A 23-year-old Angolan, named Valdemar Tchipenhe, who obtained his degree in biotechnology from China, is now back home to coordinate the COVID-19 diagnostic laboratories being set up in the country.
At age 17 in 2014, Tchipenhe won a Chinese scholarship and enrolled in eastern China’s Zhejiang Normal University after a year of intensive Chinese studies. Speaking about his experience of adapting to the Chinese environment, the China-trained scientist is reported by Shine.Cn News to have mentioned that “it is a completely different culture. I was 17 years old and it was the first time I left my comfort zone. I left my family, my friends, and the whole world in Angola to go to an unknown country.”
To be successful in learning mandarin at the beginning, the young Angolan said “I told myself that either I had the opportunity to continue speaking Portuguese or to deal with people who didn’t speak my language to force me to speak in English and Chinese. I isolated myself from the Lusophone population — Angolans, Cape Verdeans, and Mozambicans — and join people who spoke English in order to learn. It was a process that I thought would be good for me and I ended up learning Chinese and English at the same time. Since it’s in the rain, it’s better to really get wet.”
Tchipenhe, who plans to continue his studies in China in the future, is currently back in his home country to train the technicians who will process the samples at the newly opened Center for Laboratory Diagnosis in Viana. The center is part of the Huoyan (Eye of Fire) project of Shenzhen-based biology company BGI for the detection of COVID-19, Shine News said.
The Huoyan (Eye of Fire) project of Shenzhen has already been implemented in Togo and Gabon. As the third African country to host the laboratories, Angola’s center is able to process up to 6,000 tests per day and neutralize the dangerousness of the samples collected. Tchipenhe among the other 9 members is responsible for the creation of the laboratories, installing the devices and equipment, and train technicians.
Tchipenhe who believes it is “only by testing can we avoid contamination and contain the virus,” established that the Chinese laboratories will increase 10 times the testing capacity. According to Shine News, Tchipenhe said “China has helped some countries, especially African nations, not only in terms of laboratories for detection but also offering equipment and training new technicians who will be able to act in the future in the detection of other pathologies.”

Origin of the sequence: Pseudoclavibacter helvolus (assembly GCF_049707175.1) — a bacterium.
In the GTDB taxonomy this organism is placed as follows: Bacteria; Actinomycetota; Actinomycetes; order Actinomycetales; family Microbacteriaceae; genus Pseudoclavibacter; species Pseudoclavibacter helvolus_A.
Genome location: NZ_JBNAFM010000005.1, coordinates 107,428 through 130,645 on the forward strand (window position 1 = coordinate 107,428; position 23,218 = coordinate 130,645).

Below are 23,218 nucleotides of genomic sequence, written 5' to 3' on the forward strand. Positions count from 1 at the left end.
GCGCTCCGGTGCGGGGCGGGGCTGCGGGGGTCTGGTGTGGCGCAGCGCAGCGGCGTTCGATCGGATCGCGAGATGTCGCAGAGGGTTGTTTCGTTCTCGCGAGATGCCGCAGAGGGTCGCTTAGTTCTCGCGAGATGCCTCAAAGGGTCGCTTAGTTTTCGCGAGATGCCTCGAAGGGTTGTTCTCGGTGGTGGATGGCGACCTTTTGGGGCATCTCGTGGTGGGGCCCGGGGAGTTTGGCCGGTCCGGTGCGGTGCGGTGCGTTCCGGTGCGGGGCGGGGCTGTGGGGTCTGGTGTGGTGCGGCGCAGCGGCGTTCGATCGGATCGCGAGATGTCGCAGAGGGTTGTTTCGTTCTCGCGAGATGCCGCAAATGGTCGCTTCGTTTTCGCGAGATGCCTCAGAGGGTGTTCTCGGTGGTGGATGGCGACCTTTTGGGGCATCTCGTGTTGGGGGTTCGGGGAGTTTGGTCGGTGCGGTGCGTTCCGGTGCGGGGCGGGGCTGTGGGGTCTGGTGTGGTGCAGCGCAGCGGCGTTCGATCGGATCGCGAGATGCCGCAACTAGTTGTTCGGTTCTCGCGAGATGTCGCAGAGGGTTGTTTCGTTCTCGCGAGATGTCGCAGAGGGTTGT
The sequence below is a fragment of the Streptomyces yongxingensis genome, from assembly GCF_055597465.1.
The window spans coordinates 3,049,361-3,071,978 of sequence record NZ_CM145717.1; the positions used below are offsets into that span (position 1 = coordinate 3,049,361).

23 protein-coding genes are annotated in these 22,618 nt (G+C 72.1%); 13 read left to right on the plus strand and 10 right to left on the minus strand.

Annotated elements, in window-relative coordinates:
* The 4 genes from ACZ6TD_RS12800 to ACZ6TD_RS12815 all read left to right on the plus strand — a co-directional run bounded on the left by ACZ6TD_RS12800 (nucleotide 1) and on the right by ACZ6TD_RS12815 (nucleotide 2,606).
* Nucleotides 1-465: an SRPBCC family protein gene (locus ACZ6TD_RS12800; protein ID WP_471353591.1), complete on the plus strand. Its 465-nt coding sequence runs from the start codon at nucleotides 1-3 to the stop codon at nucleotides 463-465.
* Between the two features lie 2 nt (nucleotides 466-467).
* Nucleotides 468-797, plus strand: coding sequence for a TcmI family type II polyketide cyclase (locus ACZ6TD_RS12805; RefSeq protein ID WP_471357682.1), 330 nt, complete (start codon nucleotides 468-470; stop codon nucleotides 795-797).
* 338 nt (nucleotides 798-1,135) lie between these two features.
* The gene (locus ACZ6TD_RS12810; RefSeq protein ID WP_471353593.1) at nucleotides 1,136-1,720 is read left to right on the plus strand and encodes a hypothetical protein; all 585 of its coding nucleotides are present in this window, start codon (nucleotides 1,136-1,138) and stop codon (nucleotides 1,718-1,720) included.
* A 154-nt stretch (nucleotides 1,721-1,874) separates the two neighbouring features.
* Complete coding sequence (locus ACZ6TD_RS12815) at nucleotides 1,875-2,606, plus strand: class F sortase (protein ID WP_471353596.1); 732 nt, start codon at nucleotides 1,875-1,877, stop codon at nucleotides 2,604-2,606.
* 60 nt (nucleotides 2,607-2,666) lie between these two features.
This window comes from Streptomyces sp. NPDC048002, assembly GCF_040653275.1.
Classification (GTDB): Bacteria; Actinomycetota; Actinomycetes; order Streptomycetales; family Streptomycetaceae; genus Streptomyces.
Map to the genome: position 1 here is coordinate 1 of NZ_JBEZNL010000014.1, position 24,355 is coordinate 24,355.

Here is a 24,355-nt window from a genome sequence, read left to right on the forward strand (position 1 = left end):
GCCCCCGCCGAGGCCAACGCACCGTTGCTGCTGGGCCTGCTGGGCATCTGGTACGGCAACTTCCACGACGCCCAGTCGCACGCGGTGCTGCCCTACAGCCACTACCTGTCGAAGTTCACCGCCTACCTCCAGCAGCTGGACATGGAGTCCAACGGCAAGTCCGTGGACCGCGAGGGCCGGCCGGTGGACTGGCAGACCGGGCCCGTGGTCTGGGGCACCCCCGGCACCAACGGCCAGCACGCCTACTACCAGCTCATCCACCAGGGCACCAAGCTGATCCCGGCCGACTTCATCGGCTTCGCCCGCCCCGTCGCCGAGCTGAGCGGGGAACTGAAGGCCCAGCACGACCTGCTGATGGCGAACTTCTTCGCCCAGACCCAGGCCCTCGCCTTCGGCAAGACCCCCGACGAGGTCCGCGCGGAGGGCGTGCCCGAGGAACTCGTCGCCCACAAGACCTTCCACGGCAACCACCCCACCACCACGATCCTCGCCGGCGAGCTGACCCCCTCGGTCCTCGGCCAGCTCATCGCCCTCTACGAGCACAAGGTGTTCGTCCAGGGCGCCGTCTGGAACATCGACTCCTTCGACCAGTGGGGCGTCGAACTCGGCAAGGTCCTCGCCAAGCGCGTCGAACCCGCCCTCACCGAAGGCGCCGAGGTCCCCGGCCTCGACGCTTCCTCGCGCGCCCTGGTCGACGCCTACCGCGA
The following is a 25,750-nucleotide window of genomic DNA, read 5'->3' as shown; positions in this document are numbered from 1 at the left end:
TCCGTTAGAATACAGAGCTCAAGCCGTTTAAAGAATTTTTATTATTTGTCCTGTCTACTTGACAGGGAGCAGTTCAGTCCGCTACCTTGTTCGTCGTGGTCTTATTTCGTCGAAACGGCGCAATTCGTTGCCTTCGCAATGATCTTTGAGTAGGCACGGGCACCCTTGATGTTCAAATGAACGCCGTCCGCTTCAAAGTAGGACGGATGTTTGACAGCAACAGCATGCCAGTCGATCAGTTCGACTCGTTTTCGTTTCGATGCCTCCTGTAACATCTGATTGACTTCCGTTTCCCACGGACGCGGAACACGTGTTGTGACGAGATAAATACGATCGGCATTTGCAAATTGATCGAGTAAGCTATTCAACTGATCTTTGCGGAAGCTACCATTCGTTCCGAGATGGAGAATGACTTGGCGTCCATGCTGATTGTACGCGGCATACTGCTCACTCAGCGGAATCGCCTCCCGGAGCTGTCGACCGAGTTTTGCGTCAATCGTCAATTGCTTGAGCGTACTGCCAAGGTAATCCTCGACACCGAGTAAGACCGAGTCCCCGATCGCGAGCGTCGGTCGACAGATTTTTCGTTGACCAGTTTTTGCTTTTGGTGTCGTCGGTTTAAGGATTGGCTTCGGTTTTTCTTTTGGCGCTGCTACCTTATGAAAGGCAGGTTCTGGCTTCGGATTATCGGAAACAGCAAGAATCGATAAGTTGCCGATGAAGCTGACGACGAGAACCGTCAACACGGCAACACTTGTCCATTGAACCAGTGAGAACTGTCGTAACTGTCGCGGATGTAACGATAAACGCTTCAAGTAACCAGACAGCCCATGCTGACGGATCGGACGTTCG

The Angola center, which costs US$7 million, is located in the Special Economic Zone in Viana, on the outskirts of Luanda. It was inaugurated on September 10. Besides Luanda, molecular biology and serology laboratories will be installed in the provinces of Huambo, Lunda Norte, and Uíje.
Sino-Africa Human Resource Development Cooperation
Tchipenhe is among the thousands of African human resources that Beijing has granted scholarship opportunities for them to study in China. These mostly young Africans are being trained in different fields.
The Chinese government has undertaken tremendous efforts to help Africa’s youth through education. A UNESCO report highlighted China is set to offer 12,000 scholarships to African students in the coming academic year. This is more than the leading western governments combined.
China can be expected to keep increasing scholarships for African students for many years to come, says Simon Marginson, professor of higher education at Oxford university. According to a CGTN Report, in 2018, the number of African students in China reached an all-time high with 16% percent of all international students in the country being from the continent.
Do you know of other ways that Africans trained in China are making great contributions to Africa’s social-economic and sustainable development?
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